All the sideways running and jumping winded me out a bit, but within a few minutes, I had resumed my breathing. Not too long after, I stopped briefly to retie my shoes and also grabbed my second cup of Gatorade. I only took a sip before I threw it off to the side.
Miles 9-10:Holy hell, the interactive course map that graphed the course’s elevation gains did not do the hills during these 2 miles justice. It’s truly an understatement to say there this part was “hilly”.
I had anticipated a large hill at mile 9 as described by all the blogs about this race that I read from past runners, so at around 8.75 miles in, when I saw what seemed like a never ending slope ahead of me, I thought, oh I knew you were coming, I got this. I pumped my arms and picked up my pace to push past this hill, and although I slowed as I got to the top, I managed to pass a good amount of runners who had slowed down or started walking on this hill.
Once I passed this hill and enjoyed about a mile of flatness however, I was presented with BAM another huge sloping hill. I was thoroughly confused; I guess I had misunderstood the interactive map to see only 1 big hill at mile 9, not multiple steep inclines. Again, I pushed myself to not slow down, and to use my arms when my legs were starting to die out. I got through this one once again, and now realized, okay, it’s time to take a gel I had picked up from the fluid/gel station right before mile 9. I had never used gels before, but heard from friends that they normally take it around miles 4-5. Regardless, because my right arch had begun aching after the most recent big hill, and my hips were now starting to have sharp pains, I decided heck, why not, hopefully it’ll give me a boost of mental, if not physical energy. I took half the gel and continued on…
Miles 11-13:The last bit…
My hip pains got progressively worse throughout these last 2 miles. It felt as though someone was hammering a nail into both hips, right at my gluteus minimus. I was digging my nails into my palms at this point, and reminding myself that I was almost there. I was happy about the fact that my knee still, after 11 miles, had not bothered me. Compared to the past couple months of training, this was a big deal to me. As I mentioned in my last post, Chels had advised that if there were 2 things to think about during the race, it was to 1) widen my gait and 2) FOREFOOT RUNNING! So…. the excruciating hip pains after all those hills were at least a light indication of better running form and progression in the right direction of recovery!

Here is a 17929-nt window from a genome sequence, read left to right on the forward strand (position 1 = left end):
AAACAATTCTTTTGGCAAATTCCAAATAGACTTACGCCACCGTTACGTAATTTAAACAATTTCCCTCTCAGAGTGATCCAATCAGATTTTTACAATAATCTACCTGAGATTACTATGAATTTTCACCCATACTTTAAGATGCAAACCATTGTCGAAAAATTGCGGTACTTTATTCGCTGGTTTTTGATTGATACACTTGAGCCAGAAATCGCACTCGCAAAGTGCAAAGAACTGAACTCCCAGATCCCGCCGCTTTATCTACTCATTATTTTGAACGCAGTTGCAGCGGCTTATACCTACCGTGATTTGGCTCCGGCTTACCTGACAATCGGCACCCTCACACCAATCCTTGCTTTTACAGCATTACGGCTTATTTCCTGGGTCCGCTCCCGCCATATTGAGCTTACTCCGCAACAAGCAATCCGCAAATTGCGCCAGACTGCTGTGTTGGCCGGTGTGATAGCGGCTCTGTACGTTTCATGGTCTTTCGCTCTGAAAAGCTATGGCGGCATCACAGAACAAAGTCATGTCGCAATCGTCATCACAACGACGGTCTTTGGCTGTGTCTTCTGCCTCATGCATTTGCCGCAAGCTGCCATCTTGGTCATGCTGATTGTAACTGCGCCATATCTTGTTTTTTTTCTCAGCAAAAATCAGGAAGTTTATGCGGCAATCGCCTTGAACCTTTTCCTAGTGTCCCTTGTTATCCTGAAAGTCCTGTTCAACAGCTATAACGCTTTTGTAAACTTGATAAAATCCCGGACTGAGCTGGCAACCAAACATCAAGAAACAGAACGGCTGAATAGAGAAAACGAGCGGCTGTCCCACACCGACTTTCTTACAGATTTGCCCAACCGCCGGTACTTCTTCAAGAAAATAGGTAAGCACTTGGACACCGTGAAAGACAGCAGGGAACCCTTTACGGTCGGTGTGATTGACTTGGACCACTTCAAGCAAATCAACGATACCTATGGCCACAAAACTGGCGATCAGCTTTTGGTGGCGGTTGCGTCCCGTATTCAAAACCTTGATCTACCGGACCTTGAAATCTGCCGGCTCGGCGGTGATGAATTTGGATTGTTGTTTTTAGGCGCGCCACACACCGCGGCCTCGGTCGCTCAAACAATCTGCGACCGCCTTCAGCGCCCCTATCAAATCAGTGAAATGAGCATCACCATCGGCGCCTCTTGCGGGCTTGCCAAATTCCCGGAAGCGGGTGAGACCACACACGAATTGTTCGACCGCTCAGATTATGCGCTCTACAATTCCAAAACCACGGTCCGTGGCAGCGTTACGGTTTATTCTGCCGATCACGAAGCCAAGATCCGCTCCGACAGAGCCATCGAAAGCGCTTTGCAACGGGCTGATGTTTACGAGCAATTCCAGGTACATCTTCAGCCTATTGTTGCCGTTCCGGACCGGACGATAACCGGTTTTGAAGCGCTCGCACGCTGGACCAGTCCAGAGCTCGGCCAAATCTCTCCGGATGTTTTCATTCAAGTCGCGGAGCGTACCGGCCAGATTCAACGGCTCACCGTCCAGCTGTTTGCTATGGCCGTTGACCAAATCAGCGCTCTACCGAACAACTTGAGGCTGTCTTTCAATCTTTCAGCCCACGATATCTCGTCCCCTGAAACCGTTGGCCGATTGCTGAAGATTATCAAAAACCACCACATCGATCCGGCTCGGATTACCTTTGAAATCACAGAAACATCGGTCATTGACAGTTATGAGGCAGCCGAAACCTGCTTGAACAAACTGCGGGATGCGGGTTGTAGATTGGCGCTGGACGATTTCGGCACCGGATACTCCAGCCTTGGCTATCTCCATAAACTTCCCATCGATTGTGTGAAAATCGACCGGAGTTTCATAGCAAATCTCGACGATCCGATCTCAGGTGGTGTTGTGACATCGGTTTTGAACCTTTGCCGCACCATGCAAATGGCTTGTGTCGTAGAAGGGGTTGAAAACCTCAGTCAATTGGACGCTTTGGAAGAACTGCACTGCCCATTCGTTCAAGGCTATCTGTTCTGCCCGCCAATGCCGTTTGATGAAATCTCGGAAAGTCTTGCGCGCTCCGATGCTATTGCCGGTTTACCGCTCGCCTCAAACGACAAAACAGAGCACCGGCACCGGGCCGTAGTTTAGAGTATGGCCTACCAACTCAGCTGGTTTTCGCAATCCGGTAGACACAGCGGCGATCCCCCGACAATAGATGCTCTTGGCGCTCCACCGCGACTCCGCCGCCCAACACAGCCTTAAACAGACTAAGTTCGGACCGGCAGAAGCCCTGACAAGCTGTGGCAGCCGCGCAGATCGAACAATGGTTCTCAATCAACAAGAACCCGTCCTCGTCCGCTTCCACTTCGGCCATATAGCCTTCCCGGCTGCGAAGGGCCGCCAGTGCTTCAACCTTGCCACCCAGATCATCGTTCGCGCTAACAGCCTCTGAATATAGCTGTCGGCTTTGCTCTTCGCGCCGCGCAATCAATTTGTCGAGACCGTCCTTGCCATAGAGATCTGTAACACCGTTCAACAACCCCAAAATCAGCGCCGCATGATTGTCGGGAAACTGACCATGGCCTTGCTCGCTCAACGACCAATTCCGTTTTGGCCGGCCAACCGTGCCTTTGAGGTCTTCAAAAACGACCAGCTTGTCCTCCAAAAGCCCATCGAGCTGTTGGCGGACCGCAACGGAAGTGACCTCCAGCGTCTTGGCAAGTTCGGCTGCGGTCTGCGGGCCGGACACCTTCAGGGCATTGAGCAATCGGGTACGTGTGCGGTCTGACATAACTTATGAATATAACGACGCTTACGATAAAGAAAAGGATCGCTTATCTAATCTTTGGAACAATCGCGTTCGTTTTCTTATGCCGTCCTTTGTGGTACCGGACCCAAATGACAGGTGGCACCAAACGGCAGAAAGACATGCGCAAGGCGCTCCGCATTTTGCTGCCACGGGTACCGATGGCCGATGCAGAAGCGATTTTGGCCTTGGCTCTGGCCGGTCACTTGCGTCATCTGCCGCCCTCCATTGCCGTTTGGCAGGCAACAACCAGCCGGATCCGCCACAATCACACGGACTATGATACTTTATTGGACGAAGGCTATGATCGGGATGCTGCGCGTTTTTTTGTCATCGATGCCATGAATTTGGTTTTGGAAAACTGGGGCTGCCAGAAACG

While I’m thinking about all of this, I was whipped back into reality when I again, after some exhilarating downhills, I spotted another hill…. this was now right before mile 12, and although it seemed insignificant compared to the 2 previous monstrous hills, it was enough to scream internally. Took the last half of the gel, pumped my arms again, and finally saw the 20k mark. I wanted to pick up my pace, but my body was physically unable to, I was still keeping a steady pace of 9:20-9:30 as I had been throughout the race, but I had really wanted to finish strong.
Right around the bend of the mark, I saw an EMT kneeling over a middle-aged man who was paled out and lain down on a little hill of rocks. I’m not quite sure what happened to him thereon after, but my prayers are with him, and I hope he recovered soon after that day.
Final stretch…. SURPRISE! ANOTHER HILL!!!!!!!!!!!!!!!!!!!!!!!!!
I’m mentally throwing curses now at the course maker of this race at this point… less than half a mile left and we’re still expected to conjure enough energy up for another hill?? Fine! My pace had slowed to a mere jog now, but I was determined to make it up this damn incline. A random dude was at the top of the hill screaming at us that we were almost there and to “PICK UP THE PACE!” I appreciated him for coming out to support, but boy oh boy, did I wish he knew how difficult it was to “pick up the pace” at this point in time…
Anyway, we FINALLY get to the straightaway towards the finish, I don’t know how or where this random surge of adrenaline came from, but I sprinted for my dear life for the next 200m to the finish. Yes, it definitely meant I conserved too much energy throughout the race, and that I could’ve ran a bit faster throughout the whole race if I had that much energy left, but you live and you learn right?
All I’m saying is that when I was handed the medal at the finish line, and limped my way over to find Chels, I could’ve thought about the mistakes I made during the race: running in/out of the crowd to frequently, not sleeping enough, walked around too much the day before the race etc…. but I only thought of one thing, I DID IT! Years after I was told to “just stop running if it hurts you”, I defied that advice and pushed through to something I’d never imagine myself to accomplish.
Although the race was difficult, I wouldn’t have chosen any other race for my first half. The race had the perfect amount of challenges paired with breathtaking views of the Verrazano Bridge, along the Staten Island promenade and a strong crowd of supportive runners.
That day, I experienced an overwhelming realization that running is and probably will continue to be an essential part of my life. Of the vast array of activities and opportunities we are given in life, running is a sport that makes me genuinely happy.
Running is really such a magical thing.
The Staten Island Half was beyond a learning experience, it was a reminder that there are people out there who share the same passions as you do. For me, that’s running and living through special moments with my close ones, or with motivated strangers running next to you. My sweetest family and friend kept me smiling through all 13.1 miles with their screaming, continuous excitement, and incredible handmade signs, I swear to you, even on the long dragging uphills and the downpour that soaked us all. I am beyond grateful for everyone that came out to support the runners today. Congrats to all the Staten Island Half Marathon Finishers!! 👏🏼 And CHEERS to my first half marathon! ✅ 🏃🏻♀️ Check out my IG (winnatlife) to check out photos and videos from the race! #WinnatLife